Toning exercises are done to teach the body to more efficiently conserve it's resources (such as oxygen) and to build endurance. Doing that many reps with that light of weights is likely not achieving much of an effect at all. Your muscles are developed by use, and that easy of an exercise relates closer to cardio than to a true workout.
Simply put, there are two types of muscle tone: myogenic and neurogenic. The former refers to your muscle tone at rest; the latter refers to muscle tone that's expressed when muscular contractions occur.
Low(er) rep training increases the sensitivity of various motor units resulting in increased neurogenic tone. On the other hand, myogenic tone is correlated with the overall density of your muscles (specifically the contractile proteins myosin and actin) and is vastly improved by lifting heavier weights. (Source)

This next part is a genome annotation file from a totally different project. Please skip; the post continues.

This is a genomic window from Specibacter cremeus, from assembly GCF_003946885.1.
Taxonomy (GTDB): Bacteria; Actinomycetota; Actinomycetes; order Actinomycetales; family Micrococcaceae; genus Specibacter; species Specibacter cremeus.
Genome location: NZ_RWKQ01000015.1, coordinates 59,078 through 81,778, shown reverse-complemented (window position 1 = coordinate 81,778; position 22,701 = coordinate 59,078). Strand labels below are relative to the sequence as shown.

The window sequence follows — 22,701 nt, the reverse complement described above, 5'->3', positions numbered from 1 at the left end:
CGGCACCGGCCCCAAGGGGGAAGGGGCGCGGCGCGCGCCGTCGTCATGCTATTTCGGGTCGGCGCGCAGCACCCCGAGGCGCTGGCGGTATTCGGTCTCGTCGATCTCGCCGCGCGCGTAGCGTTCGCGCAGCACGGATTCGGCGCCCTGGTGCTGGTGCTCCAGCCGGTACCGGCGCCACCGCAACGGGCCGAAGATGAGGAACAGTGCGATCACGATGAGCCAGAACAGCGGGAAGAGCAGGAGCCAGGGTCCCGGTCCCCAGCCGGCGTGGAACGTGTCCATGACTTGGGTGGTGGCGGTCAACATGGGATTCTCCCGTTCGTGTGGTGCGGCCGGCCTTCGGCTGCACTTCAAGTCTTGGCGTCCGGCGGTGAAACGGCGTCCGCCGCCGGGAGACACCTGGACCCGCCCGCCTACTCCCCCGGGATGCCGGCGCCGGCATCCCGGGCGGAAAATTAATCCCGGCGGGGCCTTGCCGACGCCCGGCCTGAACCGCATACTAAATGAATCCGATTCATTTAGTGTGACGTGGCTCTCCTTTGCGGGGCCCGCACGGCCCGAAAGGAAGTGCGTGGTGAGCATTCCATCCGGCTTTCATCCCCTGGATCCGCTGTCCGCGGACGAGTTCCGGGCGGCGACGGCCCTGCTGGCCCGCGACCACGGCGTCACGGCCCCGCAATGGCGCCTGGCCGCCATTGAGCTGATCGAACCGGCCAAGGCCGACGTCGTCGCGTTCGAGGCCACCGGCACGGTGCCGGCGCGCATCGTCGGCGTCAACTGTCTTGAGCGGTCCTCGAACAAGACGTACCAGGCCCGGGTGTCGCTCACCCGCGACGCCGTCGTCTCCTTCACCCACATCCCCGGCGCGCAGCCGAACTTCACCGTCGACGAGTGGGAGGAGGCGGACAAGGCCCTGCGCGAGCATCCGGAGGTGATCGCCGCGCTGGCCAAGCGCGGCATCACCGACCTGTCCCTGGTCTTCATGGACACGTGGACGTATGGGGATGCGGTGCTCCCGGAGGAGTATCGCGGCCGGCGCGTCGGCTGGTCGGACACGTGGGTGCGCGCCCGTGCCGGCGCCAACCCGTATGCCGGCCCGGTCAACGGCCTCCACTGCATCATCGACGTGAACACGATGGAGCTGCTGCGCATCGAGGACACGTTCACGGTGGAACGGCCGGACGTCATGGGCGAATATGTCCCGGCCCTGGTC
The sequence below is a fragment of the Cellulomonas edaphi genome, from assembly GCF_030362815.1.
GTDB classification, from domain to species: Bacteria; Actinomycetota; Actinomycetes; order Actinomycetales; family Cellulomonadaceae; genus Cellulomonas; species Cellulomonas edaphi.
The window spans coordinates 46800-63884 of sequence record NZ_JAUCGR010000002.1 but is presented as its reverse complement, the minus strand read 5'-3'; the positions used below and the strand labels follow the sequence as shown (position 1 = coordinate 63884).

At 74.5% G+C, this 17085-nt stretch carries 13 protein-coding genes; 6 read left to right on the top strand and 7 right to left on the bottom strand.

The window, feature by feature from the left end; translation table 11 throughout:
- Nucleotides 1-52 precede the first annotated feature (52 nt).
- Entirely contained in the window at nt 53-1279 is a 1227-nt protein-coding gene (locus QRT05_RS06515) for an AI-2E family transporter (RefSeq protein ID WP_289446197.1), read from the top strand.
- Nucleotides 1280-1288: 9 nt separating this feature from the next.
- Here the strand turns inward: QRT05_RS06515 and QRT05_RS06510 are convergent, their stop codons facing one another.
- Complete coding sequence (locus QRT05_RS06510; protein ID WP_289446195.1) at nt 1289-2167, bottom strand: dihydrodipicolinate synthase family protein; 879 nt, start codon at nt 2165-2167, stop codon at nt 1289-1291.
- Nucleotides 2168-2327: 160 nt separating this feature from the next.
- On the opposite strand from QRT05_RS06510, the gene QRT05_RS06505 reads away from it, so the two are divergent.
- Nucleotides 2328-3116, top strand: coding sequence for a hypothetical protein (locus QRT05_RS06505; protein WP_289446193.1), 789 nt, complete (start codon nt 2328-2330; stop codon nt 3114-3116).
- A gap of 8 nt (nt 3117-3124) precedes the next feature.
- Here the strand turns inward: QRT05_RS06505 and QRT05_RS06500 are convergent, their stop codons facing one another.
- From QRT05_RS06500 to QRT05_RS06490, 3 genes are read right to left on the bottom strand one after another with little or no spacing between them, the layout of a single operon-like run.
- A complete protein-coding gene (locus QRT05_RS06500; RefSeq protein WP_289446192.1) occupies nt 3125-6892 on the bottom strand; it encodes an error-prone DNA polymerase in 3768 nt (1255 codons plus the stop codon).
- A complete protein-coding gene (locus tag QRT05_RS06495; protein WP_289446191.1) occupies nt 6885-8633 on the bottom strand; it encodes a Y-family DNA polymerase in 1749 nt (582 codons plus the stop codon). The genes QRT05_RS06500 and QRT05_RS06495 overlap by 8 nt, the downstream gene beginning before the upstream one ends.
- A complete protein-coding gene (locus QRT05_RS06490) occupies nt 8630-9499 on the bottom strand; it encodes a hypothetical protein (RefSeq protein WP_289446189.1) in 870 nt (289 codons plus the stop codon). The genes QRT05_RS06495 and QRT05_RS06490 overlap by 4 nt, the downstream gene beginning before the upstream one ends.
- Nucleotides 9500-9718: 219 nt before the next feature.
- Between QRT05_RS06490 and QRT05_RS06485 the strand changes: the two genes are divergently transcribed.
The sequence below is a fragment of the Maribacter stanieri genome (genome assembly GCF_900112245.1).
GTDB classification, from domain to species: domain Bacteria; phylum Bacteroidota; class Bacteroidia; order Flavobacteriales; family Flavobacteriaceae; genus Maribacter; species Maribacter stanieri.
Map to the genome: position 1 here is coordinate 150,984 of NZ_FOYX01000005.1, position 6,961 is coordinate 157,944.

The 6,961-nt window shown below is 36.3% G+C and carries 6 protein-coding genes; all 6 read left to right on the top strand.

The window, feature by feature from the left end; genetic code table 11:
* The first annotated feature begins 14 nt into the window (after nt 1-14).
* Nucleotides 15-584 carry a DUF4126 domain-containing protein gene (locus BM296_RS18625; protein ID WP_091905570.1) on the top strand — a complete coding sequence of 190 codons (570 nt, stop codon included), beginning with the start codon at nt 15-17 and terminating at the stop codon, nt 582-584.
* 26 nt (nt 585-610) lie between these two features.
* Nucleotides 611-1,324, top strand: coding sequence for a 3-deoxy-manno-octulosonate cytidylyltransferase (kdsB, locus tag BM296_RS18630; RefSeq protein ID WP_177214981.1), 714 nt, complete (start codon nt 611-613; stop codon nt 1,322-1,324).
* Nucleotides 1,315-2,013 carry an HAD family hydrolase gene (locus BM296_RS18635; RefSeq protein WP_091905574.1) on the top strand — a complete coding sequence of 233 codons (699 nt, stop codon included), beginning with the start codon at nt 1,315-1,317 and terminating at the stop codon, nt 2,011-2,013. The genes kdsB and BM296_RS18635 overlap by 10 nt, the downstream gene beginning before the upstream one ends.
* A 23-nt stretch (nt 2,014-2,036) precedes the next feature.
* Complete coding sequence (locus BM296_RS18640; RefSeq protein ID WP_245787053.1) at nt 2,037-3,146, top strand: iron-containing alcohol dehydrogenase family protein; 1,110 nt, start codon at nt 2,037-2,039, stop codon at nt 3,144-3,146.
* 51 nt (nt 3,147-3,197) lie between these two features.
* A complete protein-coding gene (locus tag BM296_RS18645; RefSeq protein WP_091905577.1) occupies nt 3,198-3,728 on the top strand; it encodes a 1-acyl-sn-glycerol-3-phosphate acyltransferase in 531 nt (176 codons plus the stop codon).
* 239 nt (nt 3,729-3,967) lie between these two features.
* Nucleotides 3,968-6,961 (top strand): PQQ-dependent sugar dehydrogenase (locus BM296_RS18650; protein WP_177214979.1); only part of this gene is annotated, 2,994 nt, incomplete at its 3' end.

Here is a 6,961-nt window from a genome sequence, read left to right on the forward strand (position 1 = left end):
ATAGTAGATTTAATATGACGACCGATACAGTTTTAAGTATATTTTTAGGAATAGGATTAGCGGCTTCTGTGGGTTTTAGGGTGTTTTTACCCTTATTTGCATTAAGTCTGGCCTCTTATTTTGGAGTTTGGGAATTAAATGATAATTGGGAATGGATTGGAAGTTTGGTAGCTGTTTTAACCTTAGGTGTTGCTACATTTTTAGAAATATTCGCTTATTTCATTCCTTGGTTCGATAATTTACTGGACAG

So, yes, you can do more reps with lighter weights to make your muscles look better in a relaxed state, and less reps with heavier weights to make them look better in a contracted state. As a general rule, I've always been told to use the maximum weight you can do 12 reps with for toning, and the maximum weight you can do 7 reps with for building. The same article I've quoted there also says:
"... utilizing light weights (anything above twelve reps in my book) while dieting will likely result in loss of muscle, which is the exact opposite of what you want to happen."